How do Quebec-born children in mixed families with one Muslim parent self-identify? How do they combine the different values transmitted by their parents and those of the society in which they grow up?
These are some of the questions that led Josiane Le Gall, an assistant professor of anthropology at Université de Montréal, to conduct a qualitative study with colleagues in religion, social work, anthropology and psychology at UdeM, Université Laval and Morocco’s Al Akhawayn University.
The findings were published last August in a special issue of the journal Social Compass on how Muslim / non-Muslim families around the world navigate identity and religious issues in their daily lives and the social constraints they face.
Le Gall’s research grew out of a larger study on plural identity in about 100 people of mixed ethnicity in Quebec. She interviewed 23 people aged 18 to 40 with one Muslim immigrant parent. The Muslim parents came from Morocco, Tunisia, Lebanon, Côte d’Ivoire, Senegal, Guinea, Egypt, Gambia and Bangladesh. Two-thirds were non-practicing.
Quebecers first and foremostLe Gall found three different patterns of cultural transmission in the subjects’ families: total absence of any cultural transmission, explicit transmission of identity markers (language and/or culture), and exposure to cultural references (the religion was not actively transmitted but cultural and religious practices were present in the home).
Participants were unanimous in saying they identified first and foremost as Quebecers and, to a lesser degree, as Canadian, regardless of whether the non-Muslim parent was born in Quebec or elsewhere.
"They were influenced above all by the place they were born; this is where they feel at home," said Le Gall. "School and the friendships they formed shaped their identities more than anything else."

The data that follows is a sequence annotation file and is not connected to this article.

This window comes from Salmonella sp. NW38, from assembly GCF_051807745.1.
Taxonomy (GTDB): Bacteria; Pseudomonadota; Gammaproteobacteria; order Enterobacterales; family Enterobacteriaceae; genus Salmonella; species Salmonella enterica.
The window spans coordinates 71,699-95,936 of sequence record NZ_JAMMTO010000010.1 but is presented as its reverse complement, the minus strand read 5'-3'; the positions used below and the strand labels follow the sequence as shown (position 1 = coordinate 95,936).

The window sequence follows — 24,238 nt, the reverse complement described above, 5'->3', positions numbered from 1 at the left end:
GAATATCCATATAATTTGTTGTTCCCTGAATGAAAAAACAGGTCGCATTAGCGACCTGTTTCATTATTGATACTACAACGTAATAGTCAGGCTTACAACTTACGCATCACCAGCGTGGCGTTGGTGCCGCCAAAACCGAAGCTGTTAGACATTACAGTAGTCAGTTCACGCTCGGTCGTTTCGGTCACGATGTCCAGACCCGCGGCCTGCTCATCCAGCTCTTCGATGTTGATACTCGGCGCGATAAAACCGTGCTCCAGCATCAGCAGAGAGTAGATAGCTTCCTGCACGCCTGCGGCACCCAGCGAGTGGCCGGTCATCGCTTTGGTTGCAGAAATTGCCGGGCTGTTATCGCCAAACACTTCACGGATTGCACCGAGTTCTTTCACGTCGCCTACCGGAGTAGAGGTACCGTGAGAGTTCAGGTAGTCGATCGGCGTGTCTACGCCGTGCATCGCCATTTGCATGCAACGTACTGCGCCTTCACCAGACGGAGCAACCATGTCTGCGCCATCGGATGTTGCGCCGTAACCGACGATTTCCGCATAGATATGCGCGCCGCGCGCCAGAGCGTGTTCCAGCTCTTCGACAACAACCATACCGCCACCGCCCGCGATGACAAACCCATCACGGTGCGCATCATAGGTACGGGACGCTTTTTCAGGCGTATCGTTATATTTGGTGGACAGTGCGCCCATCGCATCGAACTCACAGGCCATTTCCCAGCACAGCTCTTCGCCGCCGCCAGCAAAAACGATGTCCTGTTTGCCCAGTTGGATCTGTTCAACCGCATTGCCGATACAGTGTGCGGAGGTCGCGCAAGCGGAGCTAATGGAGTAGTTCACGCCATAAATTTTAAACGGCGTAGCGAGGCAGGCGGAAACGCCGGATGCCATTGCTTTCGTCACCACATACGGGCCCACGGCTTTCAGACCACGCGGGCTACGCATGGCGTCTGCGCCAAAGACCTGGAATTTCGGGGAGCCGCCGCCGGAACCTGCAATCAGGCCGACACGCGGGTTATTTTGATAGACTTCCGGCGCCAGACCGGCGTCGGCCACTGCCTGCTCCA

At the same time, most of them were also attached to the cultural heritage transmitted to them by their immigrant parent.
"They claim a plural identity that combines cultural influences from the immigrant and non-immigrant parent," explained Le Gall. "As the expression goes, they’re 100-per-cent mixed."
Limited transmission of language and religionGrowing up in a multi-ethnic home has shaped these individuals in many ways. They have a connection to the cultural and culinary traditions of their Muslim parent’s native country, but in many cases little or nothing of the Muslim parent’s religion and language was passed down to them.
The majority of the subjects reported speaking French at home, and some spoke English.
"As adults, some regretted that their parent hadn’t taught them Arabic or other native language and made an effort to learn it," Le Gall noted. "They would have liked to be able to speak it, especially when visiting relatives in their immigrant parent’s country of origin."
Religion was an important dimension of identity for the handful of subjects whose parents were both practicing Muslims. The others said they had been exposed to some Islamic rituals but generally did not practice Islam or any other religion.
"Having been born in Quebec, they exhibited a certain reticence, if not indifference, about religion in general," commented Le Gall.
Plural identity is enrichingIt was in early adulthood that many of the subjects felt a stronger desire to claim their Muslim parent’s cultural markers. "As teens, they were more likely to reject or minimize the importance of their minority culture, " said Le Gall.
In most cases, their identification with the minority culture was rooted mainly in their daily experiences and practices with their immigrant parent, rather than knowing the language and religion or having the nationality.
"While the identities constructed by the subjects varied widely, they all felt that their mixed cultural identity was enriching, not limiting," said Le Gall. "They reject any rigid, predefined notion of identity and can easily reconcile the different facets of their identity, which they do not see as incompatible in any way."